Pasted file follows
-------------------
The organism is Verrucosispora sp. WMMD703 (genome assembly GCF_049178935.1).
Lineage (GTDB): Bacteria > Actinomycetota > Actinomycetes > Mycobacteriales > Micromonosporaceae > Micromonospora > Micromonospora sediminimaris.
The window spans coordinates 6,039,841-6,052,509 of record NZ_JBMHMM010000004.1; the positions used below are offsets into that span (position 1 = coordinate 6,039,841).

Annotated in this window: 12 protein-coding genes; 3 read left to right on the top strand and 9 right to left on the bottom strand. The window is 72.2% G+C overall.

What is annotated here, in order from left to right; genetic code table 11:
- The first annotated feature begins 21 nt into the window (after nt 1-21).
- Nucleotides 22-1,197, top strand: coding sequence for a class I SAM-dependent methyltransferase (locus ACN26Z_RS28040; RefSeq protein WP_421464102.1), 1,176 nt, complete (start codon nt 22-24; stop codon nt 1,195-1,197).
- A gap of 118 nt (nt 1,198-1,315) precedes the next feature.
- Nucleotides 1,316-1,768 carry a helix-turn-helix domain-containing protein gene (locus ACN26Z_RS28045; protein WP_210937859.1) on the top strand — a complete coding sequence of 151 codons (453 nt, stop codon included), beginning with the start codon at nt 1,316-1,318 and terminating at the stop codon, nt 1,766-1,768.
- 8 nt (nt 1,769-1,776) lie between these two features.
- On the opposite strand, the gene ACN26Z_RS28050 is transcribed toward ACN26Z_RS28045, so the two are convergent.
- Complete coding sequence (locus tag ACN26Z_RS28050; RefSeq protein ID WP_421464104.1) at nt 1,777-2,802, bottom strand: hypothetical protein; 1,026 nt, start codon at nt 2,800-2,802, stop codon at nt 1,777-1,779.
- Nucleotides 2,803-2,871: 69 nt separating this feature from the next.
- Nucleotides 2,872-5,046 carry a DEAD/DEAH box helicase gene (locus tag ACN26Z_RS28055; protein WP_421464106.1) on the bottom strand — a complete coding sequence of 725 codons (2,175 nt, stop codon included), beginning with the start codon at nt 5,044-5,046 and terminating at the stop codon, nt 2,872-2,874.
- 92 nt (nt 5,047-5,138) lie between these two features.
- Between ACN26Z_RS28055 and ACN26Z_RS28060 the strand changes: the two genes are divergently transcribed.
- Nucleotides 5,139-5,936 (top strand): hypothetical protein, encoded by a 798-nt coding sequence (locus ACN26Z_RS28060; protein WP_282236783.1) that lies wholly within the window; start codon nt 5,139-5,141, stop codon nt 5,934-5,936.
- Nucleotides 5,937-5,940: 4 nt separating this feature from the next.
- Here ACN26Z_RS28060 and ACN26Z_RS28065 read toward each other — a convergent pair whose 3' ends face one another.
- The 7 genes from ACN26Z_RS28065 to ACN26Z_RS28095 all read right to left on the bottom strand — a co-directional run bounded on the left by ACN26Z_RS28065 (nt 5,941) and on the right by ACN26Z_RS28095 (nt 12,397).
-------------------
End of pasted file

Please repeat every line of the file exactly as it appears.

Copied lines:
The organism is Verrucosispora sp. WMMD703 (genome assembly GCF_049178935.1).
Lineage (GTDB): Bacteria > Actinomycetota > Actinomycetes > Mycobacteriales > Micromonosporaceae > Micromonospora > Micromonospora sediminimaris.
The window spans coordinates 6,039,841-6,052,509 of record NZ_JBMHMM010000004.1; the positions used below are offsets into that span (position 1 = coordinate 6,039,841).

Annotated in this window: 12 protein-coding genes; 3 read left to right on the top strand and 9 right to left on the bottom strand. The window is 72.2% G+C overall.

What is annotated here, in order from left to right; genetic code table 11:
- The first annotated feature begins 21 nt into the window (after nt 1-21).
- Nucleotides 22-1,197, top strand: coding sequence for a class I SAM-dependent methyltransferase (locus ACN26Z_RS28040; RefSeq protein WP_421464102.1), 1,176 nt, complete (start codon nt 22-24; stop codon nt 1,195-1,197).
- A gap of 118 nt (nt 1,198-1,315) precedes the next feature.
- Nucleotides 1,316-1,768 carry a helix-turn-helix domain-containing protein gene (locus ACN26Z_RS28045; protein WP_210937859.1) on the top strand — a complete coding sequence of 151 codons (453 nt, stop codon included), beginning with the start codon at nt 1,316-1,318 and terminating at the stop codon, nt 1,766-1,768.
- 8 nt (nt 1,769-1,776) lie between these two features.
- On the opposite strand, the gene ACN26Z_RS28050 is transcribed toward ACN26Z_RS28045, so the two are convergent.
- Complete coding sequence (locus tag ACN26Z_RS28050; RefSeq protein ID WP_421464104.1) at nt 1,777-2,802, bottom strand: hypothetical protein; 1,026 nt, start codon at nt 2,800-2,802, stop codon at nt 1,777-1,779.
- Nucleotides 2,803-2,871: 69 nt separating this feature from the next.
- Nucleotides 2,872-5,046 carry a DEAD/DEAH box helicase gene (locus tag ACN26Z_RS28055; protein WP_421464106.1) on the bottom strand — a complete coding sequence of 725 codons (2,175 nt, stop codon included), beginning with the start codon at nt 5,044-5,046 and terminating at the stop codon, nt 2,872-2,874.
- 92 nt (nt 5,047-5,138) lie between these two features.
- Between ACN26Z_RS28055 and ACN26Z_RS28060 the strand changes: the two genes are divergently transcribed.
- Nucleotides 5,139-5,936 (top strand): hypothetical protein, encoded by a 798-nt coding sequence (locus ACN26Z_RS28060; protein WP_282236783.1) that lies wholly within the window; start codon nt 5,139-5,141, stop codon nt 5,934-5,936.
- Nucleotides 5,937-5,940: 4 nt separating this feature from the next.
- Here ACN26Z_RS28060 and ACN26Z_RS28065 read toward each other — a convergent pair whose 3' ends face one another.
- The 7 genes from ACN26Z_RS28065 to ACN26Z_RS28095 all read right to left on the bottom strand — a co-directional run bounded on the left by ACN26Z_RS28065 (nt 5,941) and on the right by ACN26Z_RS28095 (nt 12,397).